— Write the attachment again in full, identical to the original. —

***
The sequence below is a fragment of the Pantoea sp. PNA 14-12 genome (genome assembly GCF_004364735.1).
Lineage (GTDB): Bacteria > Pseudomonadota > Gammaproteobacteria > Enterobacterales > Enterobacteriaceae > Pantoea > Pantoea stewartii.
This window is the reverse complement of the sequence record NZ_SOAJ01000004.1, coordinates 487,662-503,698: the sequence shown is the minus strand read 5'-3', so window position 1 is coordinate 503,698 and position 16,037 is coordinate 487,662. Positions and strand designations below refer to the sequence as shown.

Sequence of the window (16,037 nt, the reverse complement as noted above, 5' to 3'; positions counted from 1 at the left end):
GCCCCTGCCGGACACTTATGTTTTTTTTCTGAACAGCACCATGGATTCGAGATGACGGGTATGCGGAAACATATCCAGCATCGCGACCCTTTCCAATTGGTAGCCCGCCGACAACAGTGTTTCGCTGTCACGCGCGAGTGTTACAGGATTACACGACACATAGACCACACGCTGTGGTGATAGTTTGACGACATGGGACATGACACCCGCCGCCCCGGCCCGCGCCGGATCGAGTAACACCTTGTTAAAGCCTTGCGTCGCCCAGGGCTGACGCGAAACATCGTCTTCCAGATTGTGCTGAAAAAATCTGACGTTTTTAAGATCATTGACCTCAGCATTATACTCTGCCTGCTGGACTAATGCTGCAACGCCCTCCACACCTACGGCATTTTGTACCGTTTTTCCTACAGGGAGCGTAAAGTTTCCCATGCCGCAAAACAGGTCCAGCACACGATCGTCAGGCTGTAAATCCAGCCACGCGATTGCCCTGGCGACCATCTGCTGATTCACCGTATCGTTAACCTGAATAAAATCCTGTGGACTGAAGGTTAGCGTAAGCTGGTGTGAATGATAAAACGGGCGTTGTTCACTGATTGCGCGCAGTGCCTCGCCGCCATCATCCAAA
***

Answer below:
The sequence below is a fragment of the Pantoea sp. PNA 14-12 genome (genome assembly GCF_004364735.1).
Lineage (GTDB): Bacteria > Pseudomonadota > Gammaproteobacteria > Enterobacterales > Enterobacteriaceae > Pantoea > Pantoea stewartii.
This window is the reverse complement of the sequence record NZ_SOAJ01000004.1, coordinates 487,662-503,698: the sequence shown is the minus strand read 5'-3', so window position 1 is coordinate 503,698 and position 16,037 is coordinate 487,662. Positions and strand designations below refer to the sequence as shown.

Sequence of the window (16,037 nt, the reverse complement as noted above, 5' to 3'; positions counted from 1 at the left end):
GCCCCTGCCGGACACTTATGTTTTTTTTCTGAACAGCACCATGGATTCGAGATGACGGGTATGCGGAAACATATCCAGCATCGCGACCCTTTCCAATTGGTAGCCCGCCGACAACAGTGTTTCGCTGTCACGCGCGAGTGTTACAGGATTACACGACACATAGACCACACGCTGTGGTGATAGTTTGACGACATGGGACATGACACCCGCCGCCCCGGCCCGCGCCGGATCGAGTAACACCTTGTTAAAGCCTTGCGTCGCCCAGGGCTGACGCGAAACATCGTCTTCCAGATTGTGCTGAAAAAATCTGACGTTTTTAAGATCATTGACCTCAGCATTATACTCTGCCTGCTGGACTAATGCTGCAACGCCCTCCACACCTACGGCATTTTGTACCGTTTTTCCTACAGGGAGCGTAAAGTTTCCCATGCCGCAAAACAGGTCCAGCACACGATCGTCAGGCTGTAAATCCAGCCACGCGATTGCCCTGGCGACCATCTGCTGATTCACCGTATCGTTAACCTGAATAAAATCCTGTGGACTGAAGGTTAGCGTAAGCTGGTGTGAATGATAAAACGGGCGTTGTTCACTGATTGCGCGCAGTGCCTCGCCGCCATCATCCAAA